There's one big question at the core of writer-director M. Night Shyamalan's new movie Glass : Who gets to be a hero? In the real world, a hero can be anybody. Someone who does the Heimlich maneuver in a diner, a firefighter, Colin Kaepernick. In movies (and TV and books and comics), though, the people folks call heroes tend to wear capes and have supernatural abilities. They may have started out as average citizens, but through some otherworldly power or scientific experiment, they've become more than human. Their heroism comes from their abilities. But in Shyamalan's world, these two types of heroes—or villains, or both—are indistinguishable. And that's what makes them great.
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It all started with Unbreakable , a comic-book-inspired movie Shyamalan pretty much had to beg studios to produce back in 2000. In that film, David Dunn (Bruce Willis) discovered he had the uncanny ability to survive almost anything, while Elijah Price/Mr. Glass (Samuel L. Jackson) suffered from a condition where almost anything could break him, so he used his brain to become an evil mastermind. Fans loved it at the time, but Shyamalan moved on to movies like The Village and Lady in the Water , and it seemed like he might never return to that world again.
Then, in 2016, he released Split , a movie about a man (James McAvoy, doing the most in the best possible way) who had 20-plus personalities, one of which possessed superhuman strength and abilities. It wasn't advertised as an Unbreakable sequel, but there at the end was David Dunn, setting up Glass , a movie that would complete the most unlikely "superhero" trilogy ever. Unlikely because it comes from Shyamalan and not Marvel or DC, and unlikely because its protagonists and antagonists are real people who live in Philly rather than Gotham, and there isn't an Infinity Stone in sight.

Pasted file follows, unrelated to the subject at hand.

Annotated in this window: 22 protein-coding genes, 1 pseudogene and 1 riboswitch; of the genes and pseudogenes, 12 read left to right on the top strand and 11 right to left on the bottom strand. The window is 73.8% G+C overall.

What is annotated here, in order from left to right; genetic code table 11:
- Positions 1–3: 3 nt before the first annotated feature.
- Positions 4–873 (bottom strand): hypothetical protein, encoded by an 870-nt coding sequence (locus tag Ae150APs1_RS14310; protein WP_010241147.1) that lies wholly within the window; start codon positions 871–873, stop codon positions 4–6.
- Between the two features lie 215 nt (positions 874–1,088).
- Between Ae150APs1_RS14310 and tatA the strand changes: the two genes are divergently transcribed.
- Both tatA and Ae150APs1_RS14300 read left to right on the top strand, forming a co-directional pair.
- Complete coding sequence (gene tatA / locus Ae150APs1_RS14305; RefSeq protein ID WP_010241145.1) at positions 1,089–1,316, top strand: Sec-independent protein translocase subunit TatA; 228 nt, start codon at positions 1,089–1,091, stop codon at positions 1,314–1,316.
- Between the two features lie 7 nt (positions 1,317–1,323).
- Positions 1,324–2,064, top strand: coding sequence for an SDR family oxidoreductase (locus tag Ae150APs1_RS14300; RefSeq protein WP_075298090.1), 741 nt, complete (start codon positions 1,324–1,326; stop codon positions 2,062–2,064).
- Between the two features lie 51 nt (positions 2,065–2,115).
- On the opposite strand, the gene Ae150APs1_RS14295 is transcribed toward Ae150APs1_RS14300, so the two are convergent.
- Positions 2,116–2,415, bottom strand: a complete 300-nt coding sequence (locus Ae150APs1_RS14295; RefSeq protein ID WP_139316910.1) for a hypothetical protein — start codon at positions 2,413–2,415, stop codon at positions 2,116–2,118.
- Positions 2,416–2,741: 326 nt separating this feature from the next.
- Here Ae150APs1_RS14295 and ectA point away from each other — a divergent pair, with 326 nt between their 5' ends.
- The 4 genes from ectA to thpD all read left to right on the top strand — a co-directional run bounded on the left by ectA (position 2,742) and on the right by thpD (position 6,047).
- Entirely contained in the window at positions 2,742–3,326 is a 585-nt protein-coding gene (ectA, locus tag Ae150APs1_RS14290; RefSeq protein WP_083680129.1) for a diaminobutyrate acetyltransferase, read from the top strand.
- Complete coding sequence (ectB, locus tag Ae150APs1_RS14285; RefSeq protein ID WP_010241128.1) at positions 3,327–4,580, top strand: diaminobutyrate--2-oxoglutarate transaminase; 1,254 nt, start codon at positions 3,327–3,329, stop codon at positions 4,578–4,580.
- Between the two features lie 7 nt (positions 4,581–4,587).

"It goes hand-in-hand with my attempt in my movies to ground everything," Shyamalan says. "To ground the supernatural, and in this case the comic book world—or at least the concepts of that world—in a way that starts to make us wonder whether a percentage of what I'm depicting is actually true."
Glass exists in percentages that just might be real. Set nearly two decades after the events in Unbreakable and a short time after those in Split , it finds Dunn working at a store that sells security systems and side-hustling as a vigilante known as the Overseer. McAvoy's Kevin Wendell Crumb/the Beast is haunting Philadelphia and kidnapping and murdering young women, and Mr. Glass has been institutionalized under the care of Dr. Ellie Staple (Sarah Paulson), who seeks to treat people with a particular delusion of grandeur that makes them believe they have superhuman powers. When Dunn and Crumb come under her care as well, she finds herself with three very different subjects to observe—and Mr. Glass finds himself two potential accomplices in his scheme to show the world just how real self-manifested superpowers truly are.